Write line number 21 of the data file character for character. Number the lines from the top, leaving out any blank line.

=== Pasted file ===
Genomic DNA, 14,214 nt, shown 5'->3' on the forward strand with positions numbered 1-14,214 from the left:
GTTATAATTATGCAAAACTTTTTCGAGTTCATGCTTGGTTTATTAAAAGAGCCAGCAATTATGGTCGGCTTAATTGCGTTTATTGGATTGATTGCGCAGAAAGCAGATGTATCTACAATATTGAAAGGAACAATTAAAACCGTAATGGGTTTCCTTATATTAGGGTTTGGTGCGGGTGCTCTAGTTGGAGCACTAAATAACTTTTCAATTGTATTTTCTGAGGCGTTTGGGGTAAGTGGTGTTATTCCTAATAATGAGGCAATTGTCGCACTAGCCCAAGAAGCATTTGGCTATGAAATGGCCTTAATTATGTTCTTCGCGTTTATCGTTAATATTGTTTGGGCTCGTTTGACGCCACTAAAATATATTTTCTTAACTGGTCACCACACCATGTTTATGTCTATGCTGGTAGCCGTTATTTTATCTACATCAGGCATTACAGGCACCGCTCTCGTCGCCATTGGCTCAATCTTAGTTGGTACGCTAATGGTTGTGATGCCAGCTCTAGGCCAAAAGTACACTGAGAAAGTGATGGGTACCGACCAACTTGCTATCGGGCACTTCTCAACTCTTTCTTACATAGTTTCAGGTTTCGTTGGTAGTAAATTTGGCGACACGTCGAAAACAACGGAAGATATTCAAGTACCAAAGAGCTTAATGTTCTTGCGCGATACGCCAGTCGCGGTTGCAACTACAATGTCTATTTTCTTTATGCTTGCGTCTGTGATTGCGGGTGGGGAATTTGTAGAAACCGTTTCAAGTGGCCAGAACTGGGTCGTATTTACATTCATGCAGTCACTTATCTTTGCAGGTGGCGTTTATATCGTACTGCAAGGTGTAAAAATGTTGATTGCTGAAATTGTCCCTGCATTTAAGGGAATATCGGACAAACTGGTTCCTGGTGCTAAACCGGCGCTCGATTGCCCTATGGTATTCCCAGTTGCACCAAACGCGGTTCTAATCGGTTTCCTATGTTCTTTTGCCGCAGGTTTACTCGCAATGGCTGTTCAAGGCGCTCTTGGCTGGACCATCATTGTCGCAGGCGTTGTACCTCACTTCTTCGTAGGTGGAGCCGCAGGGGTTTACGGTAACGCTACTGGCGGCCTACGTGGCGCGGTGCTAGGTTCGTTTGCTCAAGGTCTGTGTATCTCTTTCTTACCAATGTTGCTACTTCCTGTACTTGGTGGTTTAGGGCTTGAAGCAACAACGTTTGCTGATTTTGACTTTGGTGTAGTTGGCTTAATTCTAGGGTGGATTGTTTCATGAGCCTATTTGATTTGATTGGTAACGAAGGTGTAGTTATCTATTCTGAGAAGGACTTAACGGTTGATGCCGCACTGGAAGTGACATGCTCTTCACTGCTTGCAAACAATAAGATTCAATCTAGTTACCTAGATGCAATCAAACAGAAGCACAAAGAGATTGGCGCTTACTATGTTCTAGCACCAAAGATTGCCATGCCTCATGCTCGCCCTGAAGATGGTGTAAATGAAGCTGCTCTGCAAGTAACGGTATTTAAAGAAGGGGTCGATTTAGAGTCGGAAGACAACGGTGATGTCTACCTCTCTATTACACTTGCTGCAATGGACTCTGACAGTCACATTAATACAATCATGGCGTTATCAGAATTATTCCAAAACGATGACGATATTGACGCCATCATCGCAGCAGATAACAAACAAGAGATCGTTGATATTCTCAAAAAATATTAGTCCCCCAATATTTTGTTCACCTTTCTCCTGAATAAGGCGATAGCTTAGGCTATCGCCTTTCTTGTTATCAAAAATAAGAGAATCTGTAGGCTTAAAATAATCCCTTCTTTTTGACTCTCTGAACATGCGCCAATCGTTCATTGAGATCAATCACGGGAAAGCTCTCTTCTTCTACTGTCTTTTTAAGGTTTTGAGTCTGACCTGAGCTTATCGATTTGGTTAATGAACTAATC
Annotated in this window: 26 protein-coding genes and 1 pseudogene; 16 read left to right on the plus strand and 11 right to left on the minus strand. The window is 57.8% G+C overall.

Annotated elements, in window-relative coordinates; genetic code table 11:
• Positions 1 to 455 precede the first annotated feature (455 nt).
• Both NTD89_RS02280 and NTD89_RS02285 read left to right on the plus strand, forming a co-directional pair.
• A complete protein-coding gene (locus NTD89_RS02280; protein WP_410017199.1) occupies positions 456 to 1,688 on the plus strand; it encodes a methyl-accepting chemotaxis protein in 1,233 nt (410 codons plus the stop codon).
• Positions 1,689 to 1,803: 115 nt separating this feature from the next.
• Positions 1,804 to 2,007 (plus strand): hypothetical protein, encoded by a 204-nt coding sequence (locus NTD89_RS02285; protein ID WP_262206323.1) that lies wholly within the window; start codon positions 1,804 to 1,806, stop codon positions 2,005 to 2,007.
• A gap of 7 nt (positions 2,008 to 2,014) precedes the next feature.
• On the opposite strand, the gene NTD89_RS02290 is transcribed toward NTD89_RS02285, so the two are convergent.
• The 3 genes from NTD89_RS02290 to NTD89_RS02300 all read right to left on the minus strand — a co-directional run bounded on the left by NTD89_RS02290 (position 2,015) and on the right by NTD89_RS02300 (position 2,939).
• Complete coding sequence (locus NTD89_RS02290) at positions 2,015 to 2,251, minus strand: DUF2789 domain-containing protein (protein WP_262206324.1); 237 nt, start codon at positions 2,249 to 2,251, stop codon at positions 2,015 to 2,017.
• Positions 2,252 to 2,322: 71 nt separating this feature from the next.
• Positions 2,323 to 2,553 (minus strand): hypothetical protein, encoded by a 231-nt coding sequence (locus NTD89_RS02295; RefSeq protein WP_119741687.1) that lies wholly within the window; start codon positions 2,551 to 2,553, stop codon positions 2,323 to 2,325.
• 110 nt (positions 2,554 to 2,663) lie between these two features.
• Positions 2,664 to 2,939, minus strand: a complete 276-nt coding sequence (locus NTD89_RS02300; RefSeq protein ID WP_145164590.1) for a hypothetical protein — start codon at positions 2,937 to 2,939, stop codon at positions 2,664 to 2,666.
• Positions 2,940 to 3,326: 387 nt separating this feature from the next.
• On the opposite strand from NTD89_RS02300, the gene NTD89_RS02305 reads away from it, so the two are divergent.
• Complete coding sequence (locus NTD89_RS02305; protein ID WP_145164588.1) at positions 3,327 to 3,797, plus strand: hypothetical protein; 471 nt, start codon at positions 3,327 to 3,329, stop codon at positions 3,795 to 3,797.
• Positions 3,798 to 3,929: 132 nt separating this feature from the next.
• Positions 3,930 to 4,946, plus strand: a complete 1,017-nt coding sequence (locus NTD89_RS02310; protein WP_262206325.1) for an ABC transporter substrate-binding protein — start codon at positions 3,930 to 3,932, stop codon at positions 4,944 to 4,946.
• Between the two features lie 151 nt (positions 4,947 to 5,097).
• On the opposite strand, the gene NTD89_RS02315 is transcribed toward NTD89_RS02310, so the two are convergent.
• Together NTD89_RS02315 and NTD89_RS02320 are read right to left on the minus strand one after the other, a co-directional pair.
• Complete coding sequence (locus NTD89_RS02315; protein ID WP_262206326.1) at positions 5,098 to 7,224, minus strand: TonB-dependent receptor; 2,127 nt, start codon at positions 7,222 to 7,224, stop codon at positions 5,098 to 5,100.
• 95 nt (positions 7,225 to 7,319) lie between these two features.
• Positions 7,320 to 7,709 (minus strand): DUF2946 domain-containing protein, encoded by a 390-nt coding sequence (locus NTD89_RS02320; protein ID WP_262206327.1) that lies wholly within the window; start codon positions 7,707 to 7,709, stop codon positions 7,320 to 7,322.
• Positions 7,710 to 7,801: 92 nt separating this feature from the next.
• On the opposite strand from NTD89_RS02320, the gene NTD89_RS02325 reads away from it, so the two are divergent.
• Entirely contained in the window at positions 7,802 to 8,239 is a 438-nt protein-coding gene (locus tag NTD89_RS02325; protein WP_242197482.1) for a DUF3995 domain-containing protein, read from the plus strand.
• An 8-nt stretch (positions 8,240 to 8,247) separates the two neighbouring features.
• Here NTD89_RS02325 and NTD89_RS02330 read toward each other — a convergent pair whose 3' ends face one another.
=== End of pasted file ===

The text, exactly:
• Positions 3,798 to 3,929: 132 nt separating this feature from the next.